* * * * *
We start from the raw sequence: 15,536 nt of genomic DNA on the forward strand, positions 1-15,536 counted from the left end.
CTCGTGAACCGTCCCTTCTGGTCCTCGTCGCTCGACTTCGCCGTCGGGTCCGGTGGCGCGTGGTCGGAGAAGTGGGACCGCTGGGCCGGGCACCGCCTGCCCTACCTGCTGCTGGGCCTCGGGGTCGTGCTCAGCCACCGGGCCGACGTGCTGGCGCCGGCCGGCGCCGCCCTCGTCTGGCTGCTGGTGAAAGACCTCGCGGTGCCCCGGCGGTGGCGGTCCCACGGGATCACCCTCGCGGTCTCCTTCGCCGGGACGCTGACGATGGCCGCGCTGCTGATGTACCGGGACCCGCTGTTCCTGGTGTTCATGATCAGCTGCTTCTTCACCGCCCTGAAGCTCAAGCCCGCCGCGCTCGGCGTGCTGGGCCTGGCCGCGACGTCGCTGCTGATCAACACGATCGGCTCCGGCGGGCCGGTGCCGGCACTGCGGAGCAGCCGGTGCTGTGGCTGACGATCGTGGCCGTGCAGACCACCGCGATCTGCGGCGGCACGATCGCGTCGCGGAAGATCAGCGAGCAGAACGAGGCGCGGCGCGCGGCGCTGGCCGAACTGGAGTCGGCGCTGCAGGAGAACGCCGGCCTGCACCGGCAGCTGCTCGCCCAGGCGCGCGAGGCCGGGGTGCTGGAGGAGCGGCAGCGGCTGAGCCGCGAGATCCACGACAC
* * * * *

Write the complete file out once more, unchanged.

We start from the raw sequence: 15,536 nt of genomic DNA on the forward strand, positions 1-15,536 counted from the left end.
CTCGTGAACCGTCCCTTCTGGTCCTCGTCGCTCGACTTCGCCGTCGGGTCCGGTGGCGCGTGGTCGGAGAAGTGGGACCGCTGGGCCGGGCACCGCCTGCCCTACCTGCTGCTGGGCCTCGGGGTCGTGCTCAGCCACCGGGCCGACGTGCTGGCGCCGGCCGGCGCCGCCCTCGTCTGGCTGCTGGTGAAAGACCTCGCGGTGCCCCGGCGGTGGCGGTCCCACGGGATCACCCTCGCGGTCTCCTTCGCCGGGACGCTGACGATGGCCGCGCTGCTGATGTACCGGGACCCGCTGTTCCTGGTGTTCATGATCAGCTGCTTCTTCACCGCCCTGAAGCTCAAGCCCGCCGCGCTCGGCGTGCTGGGCCTGGCCGCGACGTCGCTGCTGATCAACACGATCGGCTCCGGCGGGCCGGTGCCGGCACTGCGGAGCAGCCGGTGCTGTGGCTGACGATCGTGGCCGTGCAGACCACCGCGATCTGCGGCGGCACGATCGCGTCGCGGAAGATCAGCGAGCAGAACGAGGCGCGGCGCGCGGCGCTGGCCGAACTGGAGTCGGCGCTGCAGGAGAACGCCGGCCTGCACCGGCAGCTGCTCGCCCAGGCGCGCGAGGCCGGGGTGCTGGAGGAGCGGCAGCGGCTGAGCCGCGAGATCCACGACAC